Figure 1: Gravity field of Eastern Papua (Bouguer onshore, free-air offshore), from Lindley, 2014. The onshore data are almost entirely those of the Bureau of Mineral Resources helicopter and jet-boat surveys, 1966-68 (see Chapter 2 of ‘The Hunt for Earth Gravity’).** The red line and the dashed black line indicate alternative locations for the Owen Stanley Fault Zone (OSFZ). MS Mount Suckling; MD Mt Dayman; KF Keveri Fault. NI: Normanby Island.
The gravity map clarifies the nature of the problem. On the peninsula and out as far as Normanby Island, the red line follows the southern limits of mafic and ultramafic rocks that might plausibly be considered to be parts of the Papuan Ultramafic Belt, which is one of the world’s largest ophiolites. In the east this line very obviously departs from the southern and western edge of the strong positive gravity anomaly that the ophiolite produces. To really get to grips with this area, and the whole of the (considerably longer) abstract, what is needed is a map showing both geology and Bouguer gravity. Fortunately, I have such a map to hand, although it is rather old. Fifty-three and a half years old, to be reasonably precise.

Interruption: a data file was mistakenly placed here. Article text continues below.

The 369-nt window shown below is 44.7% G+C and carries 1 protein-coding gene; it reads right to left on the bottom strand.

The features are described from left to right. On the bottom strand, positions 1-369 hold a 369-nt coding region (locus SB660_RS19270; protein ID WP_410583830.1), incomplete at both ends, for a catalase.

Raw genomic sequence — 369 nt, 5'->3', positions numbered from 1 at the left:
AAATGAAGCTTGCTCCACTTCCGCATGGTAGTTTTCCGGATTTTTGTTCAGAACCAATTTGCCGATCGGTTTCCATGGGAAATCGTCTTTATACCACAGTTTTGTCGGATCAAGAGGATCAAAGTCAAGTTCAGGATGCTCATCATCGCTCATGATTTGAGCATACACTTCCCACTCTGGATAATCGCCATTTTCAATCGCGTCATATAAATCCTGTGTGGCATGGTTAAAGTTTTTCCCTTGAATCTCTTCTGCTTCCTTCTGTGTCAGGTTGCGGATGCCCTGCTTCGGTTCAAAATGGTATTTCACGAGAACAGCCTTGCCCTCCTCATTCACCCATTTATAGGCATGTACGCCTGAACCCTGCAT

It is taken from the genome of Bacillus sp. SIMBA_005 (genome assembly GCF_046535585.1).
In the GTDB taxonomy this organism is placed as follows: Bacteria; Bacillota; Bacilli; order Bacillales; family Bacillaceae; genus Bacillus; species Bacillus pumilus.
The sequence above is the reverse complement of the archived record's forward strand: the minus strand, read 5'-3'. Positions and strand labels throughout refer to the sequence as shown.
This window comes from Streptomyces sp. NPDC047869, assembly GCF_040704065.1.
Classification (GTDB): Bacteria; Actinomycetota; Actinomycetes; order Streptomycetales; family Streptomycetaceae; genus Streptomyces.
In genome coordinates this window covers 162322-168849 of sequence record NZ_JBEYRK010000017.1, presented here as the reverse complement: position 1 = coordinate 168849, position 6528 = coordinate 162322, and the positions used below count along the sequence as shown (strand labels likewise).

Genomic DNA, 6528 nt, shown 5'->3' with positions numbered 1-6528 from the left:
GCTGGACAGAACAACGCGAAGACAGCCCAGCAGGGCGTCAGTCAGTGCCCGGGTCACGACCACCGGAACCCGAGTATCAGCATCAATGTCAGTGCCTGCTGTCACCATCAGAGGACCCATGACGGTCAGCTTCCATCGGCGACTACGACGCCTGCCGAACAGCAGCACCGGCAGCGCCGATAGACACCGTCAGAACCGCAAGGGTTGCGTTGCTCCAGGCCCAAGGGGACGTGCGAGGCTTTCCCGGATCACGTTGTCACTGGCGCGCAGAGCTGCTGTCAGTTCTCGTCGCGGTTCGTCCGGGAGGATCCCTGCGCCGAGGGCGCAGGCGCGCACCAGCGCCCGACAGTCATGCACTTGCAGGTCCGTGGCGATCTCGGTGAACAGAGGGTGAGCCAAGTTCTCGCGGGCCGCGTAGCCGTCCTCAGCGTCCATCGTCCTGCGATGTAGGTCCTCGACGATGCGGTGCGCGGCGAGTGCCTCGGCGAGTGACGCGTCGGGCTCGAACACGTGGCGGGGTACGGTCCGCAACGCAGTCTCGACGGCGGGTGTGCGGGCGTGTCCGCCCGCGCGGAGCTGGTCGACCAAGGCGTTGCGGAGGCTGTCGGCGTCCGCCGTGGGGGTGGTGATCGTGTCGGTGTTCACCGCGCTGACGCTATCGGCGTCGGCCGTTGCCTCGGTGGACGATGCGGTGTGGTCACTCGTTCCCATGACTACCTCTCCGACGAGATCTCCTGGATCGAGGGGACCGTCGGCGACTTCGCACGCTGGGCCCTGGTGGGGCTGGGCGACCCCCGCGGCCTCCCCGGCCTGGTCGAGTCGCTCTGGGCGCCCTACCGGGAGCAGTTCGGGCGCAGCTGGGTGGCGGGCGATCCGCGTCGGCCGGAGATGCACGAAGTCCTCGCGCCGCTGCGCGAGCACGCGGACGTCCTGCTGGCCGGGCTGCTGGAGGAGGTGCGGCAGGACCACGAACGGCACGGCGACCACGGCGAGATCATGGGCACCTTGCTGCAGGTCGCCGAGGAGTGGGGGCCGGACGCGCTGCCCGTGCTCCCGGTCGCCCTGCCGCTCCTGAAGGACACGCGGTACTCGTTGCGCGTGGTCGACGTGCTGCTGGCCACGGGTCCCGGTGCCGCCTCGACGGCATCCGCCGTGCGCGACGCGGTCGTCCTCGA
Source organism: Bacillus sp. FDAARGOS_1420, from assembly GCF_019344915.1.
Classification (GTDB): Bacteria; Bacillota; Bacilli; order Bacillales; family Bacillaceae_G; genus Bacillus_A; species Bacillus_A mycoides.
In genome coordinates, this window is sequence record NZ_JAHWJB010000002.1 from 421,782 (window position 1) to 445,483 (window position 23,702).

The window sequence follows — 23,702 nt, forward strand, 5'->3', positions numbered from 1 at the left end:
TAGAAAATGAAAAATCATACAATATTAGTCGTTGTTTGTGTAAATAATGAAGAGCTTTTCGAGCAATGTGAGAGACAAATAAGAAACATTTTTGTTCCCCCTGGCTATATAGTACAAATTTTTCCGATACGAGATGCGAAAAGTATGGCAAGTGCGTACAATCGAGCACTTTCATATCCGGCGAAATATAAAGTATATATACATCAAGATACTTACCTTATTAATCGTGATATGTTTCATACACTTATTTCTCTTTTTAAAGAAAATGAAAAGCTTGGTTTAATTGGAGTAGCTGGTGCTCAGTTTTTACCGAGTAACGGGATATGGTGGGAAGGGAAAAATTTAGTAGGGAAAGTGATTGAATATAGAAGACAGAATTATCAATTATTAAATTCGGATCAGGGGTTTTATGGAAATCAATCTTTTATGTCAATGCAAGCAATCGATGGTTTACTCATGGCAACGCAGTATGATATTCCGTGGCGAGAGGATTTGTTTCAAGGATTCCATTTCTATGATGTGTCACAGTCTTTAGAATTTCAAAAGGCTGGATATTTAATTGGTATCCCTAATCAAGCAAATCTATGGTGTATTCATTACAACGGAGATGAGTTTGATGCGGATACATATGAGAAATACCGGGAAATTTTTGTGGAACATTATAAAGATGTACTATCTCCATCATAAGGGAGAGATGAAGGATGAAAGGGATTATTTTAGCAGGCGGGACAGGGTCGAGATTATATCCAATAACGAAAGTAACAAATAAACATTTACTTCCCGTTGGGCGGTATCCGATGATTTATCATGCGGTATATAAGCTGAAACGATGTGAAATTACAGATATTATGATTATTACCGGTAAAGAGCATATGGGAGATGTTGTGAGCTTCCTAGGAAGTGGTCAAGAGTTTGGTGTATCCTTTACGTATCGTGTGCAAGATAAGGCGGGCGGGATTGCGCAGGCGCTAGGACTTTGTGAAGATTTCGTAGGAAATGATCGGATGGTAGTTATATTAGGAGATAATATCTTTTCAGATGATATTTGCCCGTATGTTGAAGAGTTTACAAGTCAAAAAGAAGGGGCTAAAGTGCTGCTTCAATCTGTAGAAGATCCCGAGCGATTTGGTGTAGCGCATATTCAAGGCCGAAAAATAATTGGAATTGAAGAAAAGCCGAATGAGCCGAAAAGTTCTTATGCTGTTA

Figure 2: Bouguer gravity and geology of the Tufi 1:250,000 sheet area, Papua New Guinea. Map prepared in the offices of the Bureau of Mineral Resources, Canberra, in May 1968. Geology: H. L. Davies. Gravity J. Milsom. Terrain corrections not applied. Contour interval 20 mGal. The Keveri Valley area, in which the field work described by Lindsey has been concentrated, is located just to the west of the value ‘60’ on the southernmost contour in the western half of the sheet.